Early data from the Detroit district show push to improve attendance is starting to pay off

The Detroit district ended the school year with more students attending class than last year.  

Superintendent Nikolai Vitti told school board members during meetings Friday and Monday that the rate of chronic absenteeism was 63% at the end of the school year. That’s still high, but last year the rate was more than 70%. The rates indicate the percentage of students who missed 18 or more days during the school year.

The numbers aren’t final yet, but Vitti said he expects the decrease will hold up.

The drop represents key progress toward efforts to get more students in school every day. The district’s rate of chronic absence is well above the state average of 20%.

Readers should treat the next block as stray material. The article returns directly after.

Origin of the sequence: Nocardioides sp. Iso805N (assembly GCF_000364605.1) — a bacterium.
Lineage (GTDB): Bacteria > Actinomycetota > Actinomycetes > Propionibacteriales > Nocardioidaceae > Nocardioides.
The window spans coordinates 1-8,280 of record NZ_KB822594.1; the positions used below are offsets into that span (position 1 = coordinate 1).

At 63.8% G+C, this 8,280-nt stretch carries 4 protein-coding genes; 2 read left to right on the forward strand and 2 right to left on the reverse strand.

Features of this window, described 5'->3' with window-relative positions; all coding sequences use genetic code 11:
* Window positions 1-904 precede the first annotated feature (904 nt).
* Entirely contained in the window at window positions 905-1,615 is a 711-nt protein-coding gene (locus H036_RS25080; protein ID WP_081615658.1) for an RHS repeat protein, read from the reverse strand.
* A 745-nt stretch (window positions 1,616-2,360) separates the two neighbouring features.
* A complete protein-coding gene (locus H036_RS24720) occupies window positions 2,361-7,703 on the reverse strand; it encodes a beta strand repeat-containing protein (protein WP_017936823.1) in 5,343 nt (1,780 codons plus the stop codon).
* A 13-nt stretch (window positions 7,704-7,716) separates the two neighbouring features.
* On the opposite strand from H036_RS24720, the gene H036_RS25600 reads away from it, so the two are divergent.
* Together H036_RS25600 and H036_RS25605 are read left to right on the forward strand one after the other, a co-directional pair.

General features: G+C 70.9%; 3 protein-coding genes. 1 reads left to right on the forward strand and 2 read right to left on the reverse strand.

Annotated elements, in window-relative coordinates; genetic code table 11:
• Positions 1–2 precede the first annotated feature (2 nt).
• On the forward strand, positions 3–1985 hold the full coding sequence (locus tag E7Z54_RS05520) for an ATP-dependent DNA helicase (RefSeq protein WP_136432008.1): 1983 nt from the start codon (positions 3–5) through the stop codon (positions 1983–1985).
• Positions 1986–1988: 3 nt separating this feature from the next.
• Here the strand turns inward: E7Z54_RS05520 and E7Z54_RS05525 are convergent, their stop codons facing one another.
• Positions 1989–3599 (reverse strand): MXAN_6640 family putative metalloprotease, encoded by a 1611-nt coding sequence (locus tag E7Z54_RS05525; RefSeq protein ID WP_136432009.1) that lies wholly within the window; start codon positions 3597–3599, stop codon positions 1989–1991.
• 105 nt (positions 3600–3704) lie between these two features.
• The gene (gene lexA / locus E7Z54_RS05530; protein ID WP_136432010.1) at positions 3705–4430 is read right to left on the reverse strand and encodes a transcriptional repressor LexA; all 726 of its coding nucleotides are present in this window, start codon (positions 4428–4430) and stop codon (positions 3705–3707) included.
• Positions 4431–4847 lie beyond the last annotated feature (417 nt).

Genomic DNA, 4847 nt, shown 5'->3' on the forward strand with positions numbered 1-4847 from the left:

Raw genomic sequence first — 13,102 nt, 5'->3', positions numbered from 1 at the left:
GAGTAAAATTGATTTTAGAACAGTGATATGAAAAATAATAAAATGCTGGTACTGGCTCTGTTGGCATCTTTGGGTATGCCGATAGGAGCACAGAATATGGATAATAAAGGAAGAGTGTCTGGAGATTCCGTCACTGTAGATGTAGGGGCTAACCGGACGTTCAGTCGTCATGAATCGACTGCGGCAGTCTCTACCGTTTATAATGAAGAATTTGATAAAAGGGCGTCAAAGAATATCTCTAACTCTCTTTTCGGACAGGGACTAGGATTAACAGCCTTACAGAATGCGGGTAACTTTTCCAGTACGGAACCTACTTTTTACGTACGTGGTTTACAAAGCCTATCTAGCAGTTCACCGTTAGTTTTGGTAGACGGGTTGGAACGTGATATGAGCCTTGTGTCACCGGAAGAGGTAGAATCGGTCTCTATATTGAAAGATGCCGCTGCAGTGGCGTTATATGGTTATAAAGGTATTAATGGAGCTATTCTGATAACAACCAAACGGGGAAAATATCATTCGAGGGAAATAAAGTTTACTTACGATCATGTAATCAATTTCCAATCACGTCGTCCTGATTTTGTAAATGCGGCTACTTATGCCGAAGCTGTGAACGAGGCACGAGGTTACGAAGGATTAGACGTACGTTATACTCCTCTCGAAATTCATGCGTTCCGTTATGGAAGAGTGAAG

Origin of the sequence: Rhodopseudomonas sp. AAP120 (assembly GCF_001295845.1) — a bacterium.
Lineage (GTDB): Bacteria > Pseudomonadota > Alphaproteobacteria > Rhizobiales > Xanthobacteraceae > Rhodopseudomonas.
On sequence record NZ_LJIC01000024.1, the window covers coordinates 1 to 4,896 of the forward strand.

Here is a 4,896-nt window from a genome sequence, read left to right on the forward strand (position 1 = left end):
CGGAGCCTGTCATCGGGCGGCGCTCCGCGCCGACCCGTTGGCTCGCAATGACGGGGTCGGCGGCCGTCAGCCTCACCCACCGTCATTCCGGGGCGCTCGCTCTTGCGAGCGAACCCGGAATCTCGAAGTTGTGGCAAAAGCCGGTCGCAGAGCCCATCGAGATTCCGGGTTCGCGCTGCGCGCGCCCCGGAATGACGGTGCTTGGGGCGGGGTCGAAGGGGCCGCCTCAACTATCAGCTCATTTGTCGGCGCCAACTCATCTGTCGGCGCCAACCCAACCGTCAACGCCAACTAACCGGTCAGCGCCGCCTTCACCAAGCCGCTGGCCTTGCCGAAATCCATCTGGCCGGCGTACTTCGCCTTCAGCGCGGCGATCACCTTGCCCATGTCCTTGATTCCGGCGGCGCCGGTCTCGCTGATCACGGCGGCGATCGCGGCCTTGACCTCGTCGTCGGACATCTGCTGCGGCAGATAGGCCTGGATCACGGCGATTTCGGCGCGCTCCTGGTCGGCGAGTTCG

“I think a lot of people doubted if we could ever move these numbers,” Vitti told members at the school board’s curriculum committee meeting Monday.

Vitti attributed the decrease in part to changes in the student code of conduct that were designed to reduce the number of students being suspended and expelled. The district had 27% fewer suspensions during the school year that just ended.

Schools also benefited from efforts to place attendance agents in every school in the district. During the 2017-18 school year, just a quarter of the schools had an in-house attendance agents, while others shared a team of 18 attendance agents.

Meanwhile, the school board recently approved the purchase of a handful of passenger vans that will in part be used to pick up chronically absent students and bring them to school.